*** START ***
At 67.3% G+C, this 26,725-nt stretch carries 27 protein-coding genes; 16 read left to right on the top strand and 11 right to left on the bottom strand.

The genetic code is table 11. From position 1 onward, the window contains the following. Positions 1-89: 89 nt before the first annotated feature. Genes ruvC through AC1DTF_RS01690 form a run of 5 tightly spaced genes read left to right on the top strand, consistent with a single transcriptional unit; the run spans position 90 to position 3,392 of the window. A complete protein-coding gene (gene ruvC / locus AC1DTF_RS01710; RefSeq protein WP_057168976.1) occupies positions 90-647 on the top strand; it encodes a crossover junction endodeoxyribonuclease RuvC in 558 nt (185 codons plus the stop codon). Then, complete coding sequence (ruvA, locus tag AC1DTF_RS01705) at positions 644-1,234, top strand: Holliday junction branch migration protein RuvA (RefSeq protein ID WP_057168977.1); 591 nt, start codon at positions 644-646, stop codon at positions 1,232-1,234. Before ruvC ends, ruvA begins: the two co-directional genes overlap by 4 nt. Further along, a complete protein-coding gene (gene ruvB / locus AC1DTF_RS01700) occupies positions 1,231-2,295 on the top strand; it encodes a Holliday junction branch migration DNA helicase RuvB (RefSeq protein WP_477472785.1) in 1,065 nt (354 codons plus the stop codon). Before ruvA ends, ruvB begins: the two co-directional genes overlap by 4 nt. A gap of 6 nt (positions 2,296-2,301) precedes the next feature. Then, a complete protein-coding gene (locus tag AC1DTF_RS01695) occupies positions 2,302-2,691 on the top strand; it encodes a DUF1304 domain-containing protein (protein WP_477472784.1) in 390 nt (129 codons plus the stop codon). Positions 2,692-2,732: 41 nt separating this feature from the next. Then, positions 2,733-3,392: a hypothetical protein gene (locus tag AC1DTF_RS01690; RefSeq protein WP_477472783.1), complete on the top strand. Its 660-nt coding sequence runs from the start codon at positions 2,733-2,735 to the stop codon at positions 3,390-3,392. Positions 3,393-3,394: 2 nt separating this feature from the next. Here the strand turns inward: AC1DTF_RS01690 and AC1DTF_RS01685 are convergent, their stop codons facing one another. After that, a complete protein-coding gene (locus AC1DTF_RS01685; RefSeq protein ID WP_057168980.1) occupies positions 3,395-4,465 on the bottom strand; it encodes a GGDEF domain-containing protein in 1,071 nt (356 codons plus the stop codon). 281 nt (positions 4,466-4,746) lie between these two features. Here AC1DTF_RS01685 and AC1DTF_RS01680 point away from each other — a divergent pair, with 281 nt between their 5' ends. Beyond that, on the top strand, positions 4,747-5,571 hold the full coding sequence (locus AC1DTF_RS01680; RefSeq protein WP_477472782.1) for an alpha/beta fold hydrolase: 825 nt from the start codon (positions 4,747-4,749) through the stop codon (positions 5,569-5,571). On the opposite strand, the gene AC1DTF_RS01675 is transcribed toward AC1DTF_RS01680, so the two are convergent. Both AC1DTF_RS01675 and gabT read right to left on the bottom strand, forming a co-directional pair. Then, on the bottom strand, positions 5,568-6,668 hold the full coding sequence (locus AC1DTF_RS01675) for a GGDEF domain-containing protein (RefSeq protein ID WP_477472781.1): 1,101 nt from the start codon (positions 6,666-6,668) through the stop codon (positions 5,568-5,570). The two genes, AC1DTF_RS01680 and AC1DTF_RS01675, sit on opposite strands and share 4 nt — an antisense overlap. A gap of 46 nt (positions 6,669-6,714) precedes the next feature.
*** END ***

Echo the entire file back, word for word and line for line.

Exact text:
At 67.3% G+C, this 26,725-nt stretch carries 27 protein-coding genes; 16 read left to right on the top strand and 11 right to left on the bottom strand.

The genetic code is table 11. From position 1 onward, the window contains the following. Positions 1-89: 89 nt before the first annotated feature. Genes ruvC through AC1DTF_RS01690 form a run of 5 tightly spaced genes read left to right on the top strand, consistent with a single transcriptional unit; the run spans position 90 to position 3,392 of the window. A complete protein-coding gene (gene ruvC / locus AC1DTF_RS01710; RefSeq protein WP_057168976.1) occupies positions 90-647 on the top strand; it encodes a crossover junction endodeoxyribonuclease RuvC in 558 nt (185 codons plus the stop codon). Then, complete coding sequence (ruvA, locus tag AC1DTF_RS01705) at positions 644-1,234, top strand: Holliday junction branch migration protein RuvA (RefSeq protein ID WP_057168977.1); 591 nt, start codon at positions 644-646, stop codon at positions 1,232-1,234. Before ruvC ends, ruvA begins: the two co-directional genes overlap by 4 nt. Further along, a complete protein-coding gene (gene ruvB / locus AC1DTF_RS01700) occupies positions 1,231-2,295 on the top strand; it encodes a Holliday junction branch migration DNA helicase RuvB (RefSeq protein WP_477472785.1) in 1,065 nt (354 codons plus the stop codon). Before ruvA ends, ruvB begins: the two co-directional genes overlap by 4 nt. A gap of 6 nt (positions 2,296-2,301) precedes the next feature. Then, a complete protein-coding gene (locus tag AC1DTF_RS01695) occupies positions 2,302-2,691 on the top strand; it encodes a DUF1304 domain-containing protein (protein WP_477472784.1) in 390 nt (129 codons plus the stop codon). Positions 2,692-2,732: 41 nt separating this feature from the next. Then, positions 2,733-3,392: a hypothetical protein gene (locus tag AC1DTF_RS01690; RefSeq protein WP_477472783.1), complete on the top strand. Its 660-nt coding sequence runs from the start codon at positions 2,733-2,735 to the stop codon at positions 3,390-3,392. Positions 3,393-3,394: 2 nt separating this feature from the next. Here the strand turns inward: AC1DTF_RS01690 and AC1DTF_RS01685 are convergent, their stop codons facing one another. After that, a complete protein-coding gene (locus AC1DTF_RS01685; RefSeq protein ID WP_057168980.1) occupies positions 3,395-4,465 on the bottom strand; it encodes a GGDEF domain-containing protein in 1,071 nt (356 codons plus the stop codon). 281 nt (positions 4,466-4,746) lie between these two features. Here AC1DTF_RS01685 and AC1DTF_RS01680 point away from each other — a divergent pair, with 281 nt between their 5' ends. Beyond that, on the top strand, positions 4,747-5,571 hold the full coding sequence (locus AC1DTF_RS01680; RefSeq protein WP_477472782.1) for an alpha/beta fold hydrolase: 825 nt from the start codon (positions 4,747-4,749) through the stop codon (positions 5,569-5,571). On the opposite strand, the gene AC1DTF_RS01675 is transcribed toward AC1DTF_RS01680, so the two are convergent. Both AC1DTF_RS01675 and gabT read right to left on the bottom strand, forming a co-directional pair. Then, on the bottom strand, positions 5,568-6,668 hold the full coding sequence (locus AC1DTF_RS01675) for a GGDEF domain-containing protein (RefSeq protein ID WP_477472781.1): 1,101 nt from the start codon (positions 6,666-6,668) through the stop codon (positions 5,568-5,570). The two genes, AC1DTF_RS01680 and AC1DTF_RS01675, sit on opposite strands and share 4 nt — an antisense overlap. A gap of 46 nt (positions 6,669-6,714) precedes the next feature.